Who does the new law apply to?

Under the new law, those convicted of driving under the influence with a blood alcohol content of .10 or higher (high reading) may apply for an “ignition interlock license.”  The new law specifically excludes those involved in a DUI-fatality.  And it applies to ALL VEHICLES in the person’s name.

 

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Are the penalties the same if you have been charged with a Refusal?

The answer is no.   If you have been charged with a refusal to submit to chemical testing, the penalties are more stringent. If it is your first offense, your suspension will be for 1 year.  For any subsequent offenses, it is 18 months.  These penalties are in addition to any license suspension resulting from your DUI conviction.

 

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How do I apply?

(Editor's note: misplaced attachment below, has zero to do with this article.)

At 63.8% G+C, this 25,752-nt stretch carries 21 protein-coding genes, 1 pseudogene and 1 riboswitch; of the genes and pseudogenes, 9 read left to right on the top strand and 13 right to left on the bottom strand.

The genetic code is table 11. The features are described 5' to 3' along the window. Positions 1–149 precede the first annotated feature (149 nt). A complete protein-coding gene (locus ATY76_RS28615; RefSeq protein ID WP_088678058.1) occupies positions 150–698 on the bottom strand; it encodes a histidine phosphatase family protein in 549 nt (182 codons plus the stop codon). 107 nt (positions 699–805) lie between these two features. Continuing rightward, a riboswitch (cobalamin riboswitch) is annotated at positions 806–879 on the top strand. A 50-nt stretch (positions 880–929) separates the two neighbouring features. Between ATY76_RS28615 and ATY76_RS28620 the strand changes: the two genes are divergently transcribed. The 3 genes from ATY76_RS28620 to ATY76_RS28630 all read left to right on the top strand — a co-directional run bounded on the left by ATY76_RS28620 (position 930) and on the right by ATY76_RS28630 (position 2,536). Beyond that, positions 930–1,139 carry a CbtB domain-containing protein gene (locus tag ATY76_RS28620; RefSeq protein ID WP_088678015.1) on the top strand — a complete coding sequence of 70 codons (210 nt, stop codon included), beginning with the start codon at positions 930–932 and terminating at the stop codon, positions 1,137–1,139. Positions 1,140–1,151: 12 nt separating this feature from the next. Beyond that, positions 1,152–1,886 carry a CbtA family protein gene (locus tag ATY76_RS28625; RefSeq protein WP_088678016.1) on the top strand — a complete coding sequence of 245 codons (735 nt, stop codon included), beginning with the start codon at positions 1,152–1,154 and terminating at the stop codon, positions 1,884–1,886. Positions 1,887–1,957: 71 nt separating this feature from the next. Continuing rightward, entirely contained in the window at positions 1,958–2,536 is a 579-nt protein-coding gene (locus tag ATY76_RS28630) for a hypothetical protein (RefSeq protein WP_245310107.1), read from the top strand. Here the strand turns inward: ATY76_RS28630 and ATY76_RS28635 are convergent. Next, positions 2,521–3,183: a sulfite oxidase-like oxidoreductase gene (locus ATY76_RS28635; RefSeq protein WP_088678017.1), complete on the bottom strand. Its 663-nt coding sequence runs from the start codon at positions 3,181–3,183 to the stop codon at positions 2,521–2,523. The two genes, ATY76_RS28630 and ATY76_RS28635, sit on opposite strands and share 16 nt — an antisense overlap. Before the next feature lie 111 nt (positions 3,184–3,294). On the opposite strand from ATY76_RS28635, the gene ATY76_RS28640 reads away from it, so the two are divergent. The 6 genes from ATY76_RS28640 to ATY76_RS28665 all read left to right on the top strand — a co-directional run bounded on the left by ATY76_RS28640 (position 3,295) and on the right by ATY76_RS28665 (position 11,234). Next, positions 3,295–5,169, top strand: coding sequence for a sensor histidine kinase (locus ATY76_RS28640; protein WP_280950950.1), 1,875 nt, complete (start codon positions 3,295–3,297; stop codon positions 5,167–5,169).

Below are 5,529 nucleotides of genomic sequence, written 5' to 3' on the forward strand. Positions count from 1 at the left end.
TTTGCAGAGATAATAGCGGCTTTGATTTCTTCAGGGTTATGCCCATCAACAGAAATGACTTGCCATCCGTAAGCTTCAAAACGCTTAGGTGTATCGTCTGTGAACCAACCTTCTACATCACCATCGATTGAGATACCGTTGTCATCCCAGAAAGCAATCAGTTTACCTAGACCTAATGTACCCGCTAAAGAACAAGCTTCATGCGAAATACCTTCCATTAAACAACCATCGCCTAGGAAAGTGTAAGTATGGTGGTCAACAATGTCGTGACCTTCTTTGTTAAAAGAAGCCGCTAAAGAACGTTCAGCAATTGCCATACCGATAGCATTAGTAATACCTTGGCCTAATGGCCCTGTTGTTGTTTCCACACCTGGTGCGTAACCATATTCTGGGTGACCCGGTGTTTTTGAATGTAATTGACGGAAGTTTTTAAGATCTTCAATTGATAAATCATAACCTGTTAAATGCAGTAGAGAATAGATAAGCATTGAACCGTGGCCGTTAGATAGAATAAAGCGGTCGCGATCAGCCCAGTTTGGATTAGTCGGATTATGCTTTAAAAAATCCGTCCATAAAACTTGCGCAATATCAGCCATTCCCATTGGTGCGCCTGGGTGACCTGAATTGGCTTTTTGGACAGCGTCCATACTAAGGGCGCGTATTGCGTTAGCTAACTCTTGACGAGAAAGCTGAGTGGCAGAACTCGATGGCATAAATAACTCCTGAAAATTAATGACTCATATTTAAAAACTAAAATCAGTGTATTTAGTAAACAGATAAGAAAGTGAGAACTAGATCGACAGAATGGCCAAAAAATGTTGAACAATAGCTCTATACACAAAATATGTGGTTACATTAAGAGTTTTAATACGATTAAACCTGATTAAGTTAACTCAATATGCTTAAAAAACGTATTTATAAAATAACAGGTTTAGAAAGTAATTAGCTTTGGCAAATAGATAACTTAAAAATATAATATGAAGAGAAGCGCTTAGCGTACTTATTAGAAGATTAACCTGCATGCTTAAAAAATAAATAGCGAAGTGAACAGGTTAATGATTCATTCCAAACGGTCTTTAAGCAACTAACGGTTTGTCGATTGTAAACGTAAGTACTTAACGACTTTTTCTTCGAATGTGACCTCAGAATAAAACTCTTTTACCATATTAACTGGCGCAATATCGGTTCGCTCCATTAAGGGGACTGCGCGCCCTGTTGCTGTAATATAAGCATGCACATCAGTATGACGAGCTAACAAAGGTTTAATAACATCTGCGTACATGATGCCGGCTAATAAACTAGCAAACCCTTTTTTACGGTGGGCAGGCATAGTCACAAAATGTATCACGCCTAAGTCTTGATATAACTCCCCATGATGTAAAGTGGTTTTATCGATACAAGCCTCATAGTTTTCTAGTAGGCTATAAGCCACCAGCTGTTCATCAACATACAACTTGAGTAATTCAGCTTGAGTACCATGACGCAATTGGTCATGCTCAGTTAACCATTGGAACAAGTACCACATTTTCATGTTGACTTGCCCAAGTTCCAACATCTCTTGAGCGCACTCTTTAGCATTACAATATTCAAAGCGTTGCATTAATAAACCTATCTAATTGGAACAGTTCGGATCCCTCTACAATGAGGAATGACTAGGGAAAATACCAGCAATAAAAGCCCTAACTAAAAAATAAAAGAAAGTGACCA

You must submit an application, required fees and all necessary documentation 30 days prior to eligibility. You must complete everything listed in the Restoration Requirements Letter before you will be approved.  This must all be sent to PennDOT via certified mail.   PennDOT will provide you with a list of the ignition interlock dealers approved by the State.  You must then choose an installer and have the device installed. Once these steps are completed, the installer will notify PennDOT and your Ignition Interlock Limited License will be issued.   This limited license allows you to operate a vehicle equipped with the ignition interlock device.

This applies to all vehicles you own.   According to PENDOT “all vehicles owned, operated, or leased by” the person who was convicted of DUI must be equipped with a device.   The literally reading means that any unregistered, inoperable, and antique vehicles owned by that individual MUST be equipped with an ignition interlock device.   You will be required to complete a “Self-Certification of Vehicle(s) Owned/Operated Form” and list all vehicles that you own.

Are there any exemptions?